Why do critics continue to call these guys “snarky” and reference the really great “Stacy’s Mom” as though it’s a bad thing? Want political music? “Hate to See You This Way” finds FOW singer Chris Collingwood checking in on a sweat pants-clad senior citizen in a crumbling old folks’ home, and if you can listen to it without thinking about your or your older loved ones’ mortality and the sheer meanness of the health-care fiasco, well, I guess we all react to fear in different ways. Good luck with that, as they say.
Fountains of Wayne reacts to it by making jangly, intricate pop with sharp harmonies and character sketches worthy of Studs Terkel, John Steinbeck, or Craig Finn. “The Summer Place” drips with class, desperation and nostalgia, with a 40-something yearning for something deeper and more exciting than the annual vacation. “Richie and Ruben” is a love song to two losers/dreamers who hatch harebrained get-rich quick schemes that always go south, and if you’re looking for today’s topical chorus, bankers and buskers could do worse than the chiming guitar-enveloped, “Where did the money go/Where did the money go-oh-oh?”
The rest is in the details of lives in motion, from the “girl on the train leaning on a window pane reading People magazine/Just to turn off her brain,” to the denizens of the ’80s rock oasis that is the “Radio Bar,” to the family man who deep down is really an “Action Hero,” like the ones he sees on his flat-screen while the rest of the family yells, per Mary Oliver, “their bad advice” to “Mend my life!”
As such, escape is a big theme to “Sky Full of Holes,” with tales of working stiffs seeking relief from the macro world, dealing with the specter of their own mortality, and running away from it all. It ends in a graveyard with a fife-and-drum beat and “Cemetery Guns” that shoot the “sky full of holes” amidst the blue, gray and green lawns. It’s the best antiwar I’ve heard in ages, from my favorite record of the year so far.
Eliza Gilkyson, “Roses at the End of Time” (Red House)
Along with Fountains of Wayne’s “Road Song,” Gilkyson’s “Looking for a Place” is as lonely as it gets. Both are specifically written from the prism of the touring musician, but for the rest of us on our own road, the desire for a place to lay down and rest is omnipresent, especially considering Gilkyson’s admission that, “Well it’s in the air, the scent of despair/Nobody wants to talk about it, we’re all scared/We don’t want to lose our share/The dream, can’t live without it.”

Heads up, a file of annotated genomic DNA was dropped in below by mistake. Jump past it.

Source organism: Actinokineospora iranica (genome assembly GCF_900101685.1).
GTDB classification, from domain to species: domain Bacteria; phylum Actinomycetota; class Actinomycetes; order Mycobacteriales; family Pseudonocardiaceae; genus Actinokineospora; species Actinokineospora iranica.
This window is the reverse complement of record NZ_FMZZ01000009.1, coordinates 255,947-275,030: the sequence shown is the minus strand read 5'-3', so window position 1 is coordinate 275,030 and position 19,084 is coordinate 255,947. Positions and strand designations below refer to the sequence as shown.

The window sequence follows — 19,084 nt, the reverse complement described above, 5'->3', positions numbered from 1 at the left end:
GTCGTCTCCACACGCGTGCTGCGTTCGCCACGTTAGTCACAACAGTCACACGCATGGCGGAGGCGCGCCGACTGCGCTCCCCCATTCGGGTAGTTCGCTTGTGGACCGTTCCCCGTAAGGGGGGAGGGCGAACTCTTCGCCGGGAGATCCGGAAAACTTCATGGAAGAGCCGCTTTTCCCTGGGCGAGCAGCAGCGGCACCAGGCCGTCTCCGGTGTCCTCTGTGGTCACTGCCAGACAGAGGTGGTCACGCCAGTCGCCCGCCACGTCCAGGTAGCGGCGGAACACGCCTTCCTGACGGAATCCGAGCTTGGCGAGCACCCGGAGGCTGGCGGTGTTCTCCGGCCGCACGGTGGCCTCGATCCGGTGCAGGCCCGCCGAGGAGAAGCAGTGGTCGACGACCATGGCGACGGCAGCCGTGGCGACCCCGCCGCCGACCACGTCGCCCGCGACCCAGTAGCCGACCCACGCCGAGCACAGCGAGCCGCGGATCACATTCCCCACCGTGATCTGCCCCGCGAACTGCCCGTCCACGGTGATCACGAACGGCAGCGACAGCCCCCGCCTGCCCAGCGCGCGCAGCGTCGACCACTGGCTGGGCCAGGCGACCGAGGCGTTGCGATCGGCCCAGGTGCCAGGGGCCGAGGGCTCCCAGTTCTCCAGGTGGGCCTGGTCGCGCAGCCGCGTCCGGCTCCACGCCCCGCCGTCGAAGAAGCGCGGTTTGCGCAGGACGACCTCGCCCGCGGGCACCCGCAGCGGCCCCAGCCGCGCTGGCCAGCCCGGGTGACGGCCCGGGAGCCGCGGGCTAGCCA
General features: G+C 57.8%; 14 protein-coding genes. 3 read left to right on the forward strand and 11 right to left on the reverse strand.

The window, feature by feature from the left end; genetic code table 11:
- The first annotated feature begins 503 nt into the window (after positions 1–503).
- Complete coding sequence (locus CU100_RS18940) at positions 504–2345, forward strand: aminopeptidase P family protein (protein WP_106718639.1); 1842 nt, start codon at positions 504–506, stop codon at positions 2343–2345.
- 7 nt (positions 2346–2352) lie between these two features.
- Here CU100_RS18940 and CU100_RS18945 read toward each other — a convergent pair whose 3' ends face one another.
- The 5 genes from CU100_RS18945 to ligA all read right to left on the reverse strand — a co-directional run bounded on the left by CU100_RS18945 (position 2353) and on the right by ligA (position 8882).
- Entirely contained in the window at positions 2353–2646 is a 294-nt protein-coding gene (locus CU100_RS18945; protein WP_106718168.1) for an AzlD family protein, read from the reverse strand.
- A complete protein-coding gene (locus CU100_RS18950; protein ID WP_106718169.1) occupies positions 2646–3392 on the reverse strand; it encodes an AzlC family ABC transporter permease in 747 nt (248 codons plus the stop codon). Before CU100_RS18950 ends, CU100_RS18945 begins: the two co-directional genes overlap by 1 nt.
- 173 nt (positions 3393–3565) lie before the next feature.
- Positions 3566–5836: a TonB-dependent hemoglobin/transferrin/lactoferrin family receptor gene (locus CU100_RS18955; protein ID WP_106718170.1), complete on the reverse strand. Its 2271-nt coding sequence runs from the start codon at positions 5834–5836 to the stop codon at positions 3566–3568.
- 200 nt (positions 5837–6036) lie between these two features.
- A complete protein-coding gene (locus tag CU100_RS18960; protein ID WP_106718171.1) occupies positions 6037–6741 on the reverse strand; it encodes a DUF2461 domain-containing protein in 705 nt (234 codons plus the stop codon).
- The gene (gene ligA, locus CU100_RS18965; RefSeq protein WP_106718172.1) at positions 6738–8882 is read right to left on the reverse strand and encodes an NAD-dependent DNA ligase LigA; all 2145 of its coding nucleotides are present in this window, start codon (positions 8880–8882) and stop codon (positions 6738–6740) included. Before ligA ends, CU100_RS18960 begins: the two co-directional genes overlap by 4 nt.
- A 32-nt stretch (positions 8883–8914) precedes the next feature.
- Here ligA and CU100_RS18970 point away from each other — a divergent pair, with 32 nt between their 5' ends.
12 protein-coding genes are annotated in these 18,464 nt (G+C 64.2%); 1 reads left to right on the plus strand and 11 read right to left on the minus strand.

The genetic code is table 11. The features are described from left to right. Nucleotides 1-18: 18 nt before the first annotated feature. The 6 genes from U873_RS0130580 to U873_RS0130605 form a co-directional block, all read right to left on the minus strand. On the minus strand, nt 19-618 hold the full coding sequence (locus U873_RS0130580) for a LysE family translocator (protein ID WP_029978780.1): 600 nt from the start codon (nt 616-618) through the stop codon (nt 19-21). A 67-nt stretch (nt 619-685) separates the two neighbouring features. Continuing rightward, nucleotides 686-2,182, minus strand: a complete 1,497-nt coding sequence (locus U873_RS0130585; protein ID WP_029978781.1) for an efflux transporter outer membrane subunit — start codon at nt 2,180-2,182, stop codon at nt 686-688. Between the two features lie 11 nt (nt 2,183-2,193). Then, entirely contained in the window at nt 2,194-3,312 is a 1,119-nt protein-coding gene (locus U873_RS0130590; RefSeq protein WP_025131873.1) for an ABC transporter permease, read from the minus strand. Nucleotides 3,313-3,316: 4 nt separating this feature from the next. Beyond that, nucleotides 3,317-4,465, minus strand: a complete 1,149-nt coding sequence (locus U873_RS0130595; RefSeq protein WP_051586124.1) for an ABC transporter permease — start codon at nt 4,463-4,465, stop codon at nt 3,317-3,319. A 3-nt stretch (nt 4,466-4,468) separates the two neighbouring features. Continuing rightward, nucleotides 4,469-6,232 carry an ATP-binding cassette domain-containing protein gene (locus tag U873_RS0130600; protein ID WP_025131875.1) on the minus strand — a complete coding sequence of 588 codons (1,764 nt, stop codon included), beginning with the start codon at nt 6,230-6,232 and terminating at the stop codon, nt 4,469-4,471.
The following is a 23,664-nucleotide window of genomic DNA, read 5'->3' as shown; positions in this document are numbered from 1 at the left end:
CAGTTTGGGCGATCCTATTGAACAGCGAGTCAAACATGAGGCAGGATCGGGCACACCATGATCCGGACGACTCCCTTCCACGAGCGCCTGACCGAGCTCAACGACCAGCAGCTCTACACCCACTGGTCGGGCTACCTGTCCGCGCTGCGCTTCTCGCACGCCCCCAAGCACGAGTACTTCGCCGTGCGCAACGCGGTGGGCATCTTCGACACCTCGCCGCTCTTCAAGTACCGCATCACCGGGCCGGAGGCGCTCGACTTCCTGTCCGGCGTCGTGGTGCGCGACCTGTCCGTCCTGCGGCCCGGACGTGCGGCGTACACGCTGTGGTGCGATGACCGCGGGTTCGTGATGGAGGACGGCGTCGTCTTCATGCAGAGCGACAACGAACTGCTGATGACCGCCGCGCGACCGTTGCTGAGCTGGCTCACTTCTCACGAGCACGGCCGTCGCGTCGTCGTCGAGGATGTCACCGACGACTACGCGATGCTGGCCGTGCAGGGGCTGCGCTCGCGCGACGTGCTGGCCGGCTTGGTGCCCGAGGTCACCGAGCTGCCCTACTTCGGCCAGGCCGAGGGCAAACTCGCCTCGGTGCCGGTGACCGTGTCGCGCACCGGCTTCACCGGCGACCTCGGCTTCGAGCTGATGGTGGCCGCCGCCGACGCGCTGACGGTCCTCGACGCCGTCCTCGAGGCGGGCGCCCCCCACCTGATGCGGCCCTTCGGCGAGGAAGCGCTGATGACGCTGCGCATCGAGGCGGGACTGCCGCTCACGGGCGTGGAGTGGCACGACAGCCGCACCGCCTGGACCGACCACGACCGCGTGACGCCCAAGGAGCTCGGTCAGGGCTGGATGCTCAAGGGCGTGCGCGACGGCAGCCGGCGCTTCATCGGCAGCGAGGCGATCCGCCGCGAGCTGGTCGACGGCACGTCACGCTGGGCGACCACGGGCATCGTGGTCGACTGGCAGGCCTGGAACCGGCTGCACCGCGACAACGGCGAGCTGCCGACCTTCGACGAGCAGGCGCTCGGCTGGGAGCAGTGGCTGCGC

But before all that, and wonderfully so, leading off the CD is the stunning “Blue Moon Night,” which reminds us that despite all the crap, the stars sometimes align for perfect moments of aliveness and oneness. Gilkyson’s voice imparts all the wisdom of her years and her country in the likes of “Once I Had a Home” and “Death in Arkansas,” while the Dylanesque “Slouching Towards Bethlehem” takes the temperature of the world’s future to the sound of a New Orleans funeral.
It’s funny, sobering, and hopeful, and then two tracks later she nails a similar tone with the wryly apocalyptic “2153,” which foretells a future that doesn’t seem that far off. Listen up, and see ya in the trenches:
Well their brains were quite large for their bodies
And it lulled them into thinking they weren’t dumb
They did guns, extreme sports, special hobbies
And cool tricks with their fingers and thumbs
And they thought they would be guaranteed delivered
To some guy in Roman sandals and a beard
So they bought and they fought and they twittered
By 2153 they’d disappeared
Oh they waited for their god in vain
They waited for their god in vain
In the last big play of the final game
They waited for their god in vain
Well they went for the literal translation
Of every text and symbol, sacred work and screed
They obsessed over minor variations
Misconstrued the truth to justify their deeds
And they thought that all the others were afflicted
And those who knew the secret handshake would be saved
And they thought in the end they’d all be lifted
Now they’re lying in the beds that they made